From the New York Times bestselling author of Who Thought This Was a Good Idea? comes a fun, frank book of reflections, essays, and interviews on topics important to young women, ranging from politics and career to motherhood, sisterhood, and making and sustaining relationships of all kinds in the age of social media. Alyssa Mastromonaco is back with a bold, no-nonsense, and no-holds-barred twenty-first-century girl's guide to life, tackling the highs and lows of bodies, politics, relationships, moms, education, life on the internet, and pop culture. Whether discussing Barbra Streisand or The Bachelor, working in the West Wing or working on finding a wing woman, Alyssa leaves no stone unturned...and no awkward situation unexamined. Like her bestseller Who Thought This Was a Good Idea?, SO HERE'S THE THING... brings a sharp eye and outsize sense of humor to the myriad issues facing women the world over, both in and out of the workplace. Along with Alyssa's personal experiences and hard-won life lessons, interviews with women like Monica Lewinsky, Susan Rice, and Chelsea Handler round out this modern woman's guide to, well, just about everything you can think of.
About the Author
Alyssa Mastromonaco served as assistant to the president and director of scheduling and advance at the White House from 2009 to 2011 and as assistant to the president and deputy chief of staff for operations at the White House from 2011 to 2014. She is the New York Times bestselling author of Who Thought This Was a Good Idea? with Lauren Oyler and a contributor to Crooked Media.
Lauren Oyler is a writer whose work has appeared in the New York Times Magazine, the Baffler, the New Republic, VICE, and elsewhere.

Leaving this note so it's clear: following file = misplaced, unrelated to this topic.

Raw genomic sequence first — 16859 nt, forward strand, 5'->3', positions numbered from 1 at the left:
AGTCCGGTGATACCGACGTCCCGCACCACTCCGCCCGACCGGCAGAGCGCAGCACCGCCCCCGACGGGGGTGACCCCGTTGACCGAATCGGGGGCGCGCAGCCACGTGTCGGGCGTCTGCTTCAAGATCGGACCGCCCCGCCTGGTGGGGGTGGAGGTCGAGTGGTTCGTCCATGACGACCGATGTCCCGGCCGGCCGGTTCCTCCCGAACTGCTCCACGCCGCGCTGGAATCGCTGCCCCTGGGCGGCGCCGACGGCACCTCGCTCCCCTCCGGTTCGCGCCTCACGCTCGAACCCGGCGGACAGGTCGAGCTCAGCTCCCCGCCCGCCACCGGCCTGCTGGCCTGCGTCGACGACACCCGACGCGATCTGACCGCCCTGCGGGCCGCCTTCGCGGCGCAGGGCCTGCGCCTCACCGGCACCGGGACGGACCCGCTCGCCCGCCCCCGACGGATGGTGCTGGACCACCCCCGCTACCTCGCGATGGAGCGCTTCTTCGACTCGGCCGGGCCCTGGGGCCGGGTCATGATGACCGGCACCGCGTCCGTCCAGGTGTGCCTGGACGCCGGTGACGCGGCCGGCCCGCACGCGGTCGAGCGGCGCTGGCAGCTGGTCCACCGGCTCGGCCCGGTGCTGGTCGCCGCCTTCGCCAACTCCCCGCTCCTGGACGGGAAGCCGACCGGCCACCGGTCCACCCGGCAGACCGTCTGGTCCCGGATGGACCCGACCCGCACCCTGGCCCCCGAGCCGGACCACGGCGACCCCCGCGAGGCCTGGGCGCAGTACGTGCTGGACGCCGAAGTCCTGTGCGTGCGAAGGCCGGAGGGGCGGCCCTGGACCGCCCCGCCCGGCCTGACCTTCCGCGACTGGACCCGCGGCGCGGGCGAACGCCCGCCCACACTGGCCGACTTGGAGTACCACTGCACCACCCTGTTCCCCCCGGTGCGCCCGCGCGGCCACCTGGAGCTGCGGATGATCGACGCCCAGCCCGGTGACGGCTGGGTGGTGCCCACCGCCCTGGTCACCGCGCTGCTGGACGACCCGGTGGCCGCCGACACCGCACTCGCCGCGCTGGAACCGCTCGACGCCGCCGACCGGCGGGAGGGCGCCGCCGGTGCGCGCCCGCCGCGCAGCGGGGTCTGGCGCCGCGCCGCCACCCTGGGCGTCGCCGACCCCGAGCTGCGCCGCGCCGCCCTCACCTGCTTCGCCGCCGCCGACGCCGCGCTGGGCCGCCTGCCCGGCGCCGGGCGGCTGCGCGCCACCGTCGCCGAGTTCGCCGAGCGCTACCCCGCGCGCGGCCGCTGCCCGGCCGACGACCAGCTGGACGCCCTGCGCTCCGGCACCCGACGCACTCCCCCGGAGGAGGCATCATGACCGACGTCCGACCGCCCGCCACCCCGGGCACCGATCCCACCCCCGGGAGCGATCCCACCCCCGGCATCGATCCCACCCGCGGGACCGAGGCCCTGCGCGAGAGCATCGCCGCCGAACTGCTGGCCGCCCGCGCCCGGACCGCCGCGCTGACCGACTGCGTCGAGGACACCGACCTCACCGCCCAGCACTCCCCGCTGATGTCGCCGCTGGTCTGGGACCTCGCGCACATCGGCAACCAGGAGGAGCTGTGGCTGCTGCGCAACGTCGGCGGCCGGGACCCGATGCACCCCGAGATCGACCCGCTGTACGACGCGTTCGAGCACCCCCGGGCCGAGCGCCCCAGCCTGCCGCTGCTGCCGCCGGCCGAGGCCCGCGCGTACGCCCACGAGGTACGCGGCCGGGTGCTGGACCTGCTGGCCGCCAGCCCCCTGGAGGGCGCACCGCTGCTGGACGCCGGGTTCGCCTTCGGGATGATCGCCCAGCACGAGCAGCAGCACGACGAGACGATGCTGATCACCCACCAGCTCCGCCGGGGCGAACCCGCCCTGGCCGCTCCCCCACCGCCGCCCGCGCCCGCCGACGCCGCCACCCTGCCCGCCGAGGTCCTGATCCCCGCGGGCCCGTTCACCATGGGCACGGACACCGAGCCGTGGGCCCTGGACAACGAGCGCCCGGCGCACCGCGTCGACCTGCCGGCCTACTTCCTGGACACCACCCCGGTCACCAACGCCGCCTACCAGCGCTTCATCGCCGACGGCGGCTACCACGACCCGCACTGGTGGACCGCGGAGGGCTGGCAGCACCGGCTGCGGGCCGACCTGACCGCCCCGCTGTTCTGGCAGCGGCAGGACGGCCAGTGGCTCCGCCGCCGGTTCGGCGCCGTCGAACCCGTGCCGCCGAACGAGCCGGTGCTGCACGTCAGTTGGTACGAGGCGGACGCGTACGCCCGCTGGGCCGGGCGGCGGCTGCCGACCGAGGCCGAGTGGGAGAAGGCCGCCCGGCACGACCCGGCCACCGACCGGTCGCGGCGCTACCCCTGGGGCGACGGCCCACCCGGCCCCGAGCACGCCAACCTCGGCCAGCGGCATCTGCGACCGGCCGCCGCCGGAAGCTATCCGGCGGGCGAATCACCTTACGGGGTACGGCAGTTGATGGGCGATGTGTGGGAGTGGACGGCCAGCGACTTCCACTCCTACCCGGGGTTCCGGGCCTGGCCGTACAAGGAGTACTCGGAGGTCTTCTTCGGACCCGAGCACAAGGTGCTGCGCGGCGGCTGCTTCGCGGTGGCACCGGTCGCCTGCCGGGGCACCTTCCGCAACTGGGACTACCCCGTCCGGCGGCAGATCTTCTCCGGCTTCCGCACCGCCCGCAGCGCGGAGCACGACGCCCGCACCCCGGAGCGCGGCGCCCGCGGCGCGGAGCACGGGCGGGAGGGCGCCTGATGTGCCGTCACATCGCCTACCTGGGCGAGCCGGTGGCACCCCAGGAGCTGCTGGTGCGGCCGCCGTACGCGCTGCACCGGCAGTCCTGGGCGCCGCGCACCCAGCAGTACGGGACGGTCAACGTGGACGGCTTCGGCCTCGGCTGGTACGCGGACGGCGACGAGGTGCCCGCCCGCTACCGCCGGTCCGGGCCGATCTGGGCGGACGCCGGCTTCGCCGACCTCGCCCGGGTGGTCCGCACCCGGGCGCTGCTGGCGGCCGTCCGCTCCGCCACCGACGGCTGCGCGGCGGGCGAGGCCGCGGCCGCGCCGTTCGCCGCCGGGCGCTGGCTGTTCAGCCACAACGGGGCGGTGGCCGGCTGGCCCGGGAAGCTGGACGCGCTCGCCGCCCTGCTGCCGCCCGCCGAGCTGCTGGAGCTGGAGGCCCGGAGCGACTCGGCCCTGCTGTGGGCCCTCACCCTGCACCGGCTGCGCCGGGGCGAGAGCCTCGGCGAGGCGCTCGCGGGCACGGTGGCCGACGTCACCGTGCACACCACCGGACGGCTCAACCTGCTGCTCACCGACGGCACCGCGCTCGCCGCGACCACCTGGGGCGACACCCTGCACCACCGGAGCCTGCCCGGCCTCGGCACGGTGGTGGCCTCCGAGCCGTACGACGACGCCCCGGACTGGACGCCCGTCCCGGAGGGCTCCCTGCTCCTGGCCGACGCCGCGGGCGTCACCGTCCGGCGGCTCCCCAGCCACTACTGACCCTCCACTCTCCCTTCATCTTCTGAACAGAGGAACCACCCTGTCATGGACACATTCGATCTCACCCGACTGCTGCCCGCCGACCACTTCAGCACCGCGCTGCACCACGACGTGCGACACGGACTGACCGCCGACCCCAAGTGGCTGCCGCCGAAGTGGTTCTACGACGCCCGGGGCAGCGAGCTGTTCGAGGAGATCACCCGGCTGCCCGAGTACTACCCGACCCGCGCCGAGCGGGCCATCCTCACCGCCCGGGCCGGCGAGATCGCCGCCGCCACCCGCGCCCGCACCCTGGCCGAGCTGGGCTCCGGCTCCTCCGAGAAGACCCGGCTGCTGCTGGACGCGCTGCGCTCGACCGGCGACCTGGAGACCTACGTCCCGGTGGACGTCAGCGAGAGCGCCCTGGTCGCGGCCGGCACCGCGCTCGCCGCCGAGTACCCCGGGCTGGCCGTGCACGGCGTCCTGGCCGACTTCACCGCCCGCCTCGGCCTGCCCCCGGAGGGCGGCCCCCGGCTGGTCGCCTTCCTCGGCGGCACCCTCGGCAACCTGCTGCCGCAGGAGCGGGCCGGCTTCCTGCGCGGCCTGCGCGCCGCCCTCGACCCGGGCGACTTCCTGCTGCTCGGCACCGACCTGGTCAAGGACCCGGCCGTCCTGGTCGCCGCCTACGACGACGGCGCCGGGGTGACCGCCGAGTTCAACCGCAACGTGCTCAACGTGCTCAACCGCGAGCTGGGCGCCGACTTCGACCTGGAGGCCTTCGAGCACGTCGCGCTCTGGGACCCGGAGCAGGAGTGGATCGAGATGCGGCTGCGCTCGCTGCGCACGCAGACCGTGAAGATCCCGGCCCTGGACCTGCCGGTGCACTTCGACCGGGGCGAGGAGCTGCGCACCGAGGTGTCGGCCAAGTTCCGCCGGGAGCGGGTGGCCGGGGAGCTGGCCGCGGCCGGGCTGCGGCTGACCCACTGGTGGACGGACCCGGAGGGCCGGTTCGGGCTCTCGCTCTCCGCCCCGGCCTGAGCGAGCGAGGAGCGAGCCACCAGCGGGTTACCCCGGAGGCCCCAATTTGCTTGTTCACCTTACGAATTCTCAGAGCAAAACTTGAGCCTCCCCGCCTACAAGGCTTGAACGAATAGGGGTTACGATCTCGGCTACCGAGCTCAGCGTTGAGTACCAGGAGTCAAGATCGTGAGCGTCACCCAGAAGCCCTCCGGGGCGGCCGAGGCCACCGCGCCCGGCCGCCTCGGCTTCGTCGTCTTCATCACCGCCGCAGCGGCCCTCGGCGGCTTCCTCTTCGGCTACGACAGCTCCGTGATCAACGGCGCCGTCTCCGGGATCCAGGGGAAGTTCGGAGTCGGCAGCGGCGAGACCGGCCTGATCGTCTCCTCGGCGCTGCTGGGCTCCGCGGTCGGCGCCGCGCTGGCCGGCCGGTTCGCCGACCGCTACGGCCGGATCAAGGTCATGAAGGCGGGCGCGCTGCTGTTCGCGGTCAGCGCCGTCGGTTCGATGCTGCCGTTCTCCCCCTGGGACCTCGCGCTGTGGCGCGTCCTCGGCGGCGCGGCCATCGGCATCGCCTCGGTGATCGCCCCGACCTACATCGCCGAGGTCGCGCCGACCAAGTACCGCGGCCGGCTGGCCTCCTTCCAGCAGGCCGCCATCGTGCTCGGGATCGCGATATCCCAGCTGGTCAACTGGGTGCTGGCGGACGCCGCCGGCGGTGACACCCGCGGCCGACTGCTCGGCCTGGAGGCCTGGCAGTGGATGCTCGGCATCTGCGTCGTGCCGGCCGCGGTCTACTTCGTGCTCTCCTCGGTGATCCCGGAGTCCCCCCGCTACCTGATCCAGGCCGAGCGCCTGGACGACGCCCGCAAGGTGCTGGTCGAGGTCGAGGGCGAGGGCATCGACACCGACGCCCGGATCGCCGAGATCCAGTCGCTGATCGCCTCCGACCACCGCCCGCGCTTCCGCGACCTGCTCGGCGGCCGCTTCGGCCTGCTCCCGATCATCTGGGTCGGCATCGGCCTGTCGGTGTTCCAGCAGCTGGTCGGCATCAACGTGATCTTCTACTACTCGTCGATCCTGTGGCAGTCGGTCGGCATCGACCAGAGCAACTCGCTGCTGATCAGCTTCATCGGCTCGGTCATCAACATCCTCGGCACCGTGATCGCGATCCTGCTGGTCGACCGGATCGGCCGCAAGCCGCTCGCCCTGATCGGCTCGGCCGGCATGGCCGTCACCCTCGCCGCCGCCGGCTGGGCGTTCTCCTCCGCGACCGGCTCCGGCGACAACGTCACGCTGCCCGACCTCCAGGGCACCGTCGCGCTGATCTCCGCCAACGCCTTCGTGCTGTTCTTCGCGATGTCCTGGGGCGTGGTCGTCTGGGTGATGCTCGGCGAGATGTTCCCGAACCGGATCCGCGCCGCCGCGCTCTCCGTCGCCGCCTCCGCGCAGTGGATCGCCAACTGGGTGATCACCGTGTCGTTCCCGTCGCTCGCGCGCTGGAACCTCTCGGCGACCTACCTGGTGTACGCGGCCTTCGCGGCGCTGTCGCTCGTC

"Reading So Here's the Thing... is exactly like hanging out with Alyssa. You will laugh a lot, learn even more, and just be grateful that she is your friend."—Dan Pfeiffer, #1 New York Times bestselling author of Yes We (Still) Can and cohost of Pod Save America
"My favorite thing about Alyssa's books is knowing someone as normal as the rest of us can work in the most prestigious positions in the world and do it with a sense of humor and self-deprecation. We could all do with more of both. Read it, and laugh."—Chelsea Handler, #1 New York Times bestselling author of Are You There, Vodka? It's Me, Chelsea
"Growing up is hard. Trusting your gut? Sheesh. That sounds impossible at times. Let Alyssa Mastromonaco hold your hand and show you that with some good laughs and a lot of heart, life can be a little less daunting. I wish I'd read this book when I was younger, but it still resonates today, and I know it will be relevant at all stages of life. What a gift."—Aminatou Sow, co-founder of Tech LadyMafia
"I'm just going to say this book lets the 'cat out of the bag,' so to speak: everyone who knows her or reads her work wants to be Alyssa's best friend. SO HERE'S THE THING... makes it impossible not to want that. Her life stories somehow make all of us feel seen. All of which means my position on the waiting list for the best friend title may shift. While I'm coming to terms with that, I will also say I'm all for mixing patterns, just not always the ones Alyssa puts together."—Stacy London, New York Times bestselling author of The Truth About Style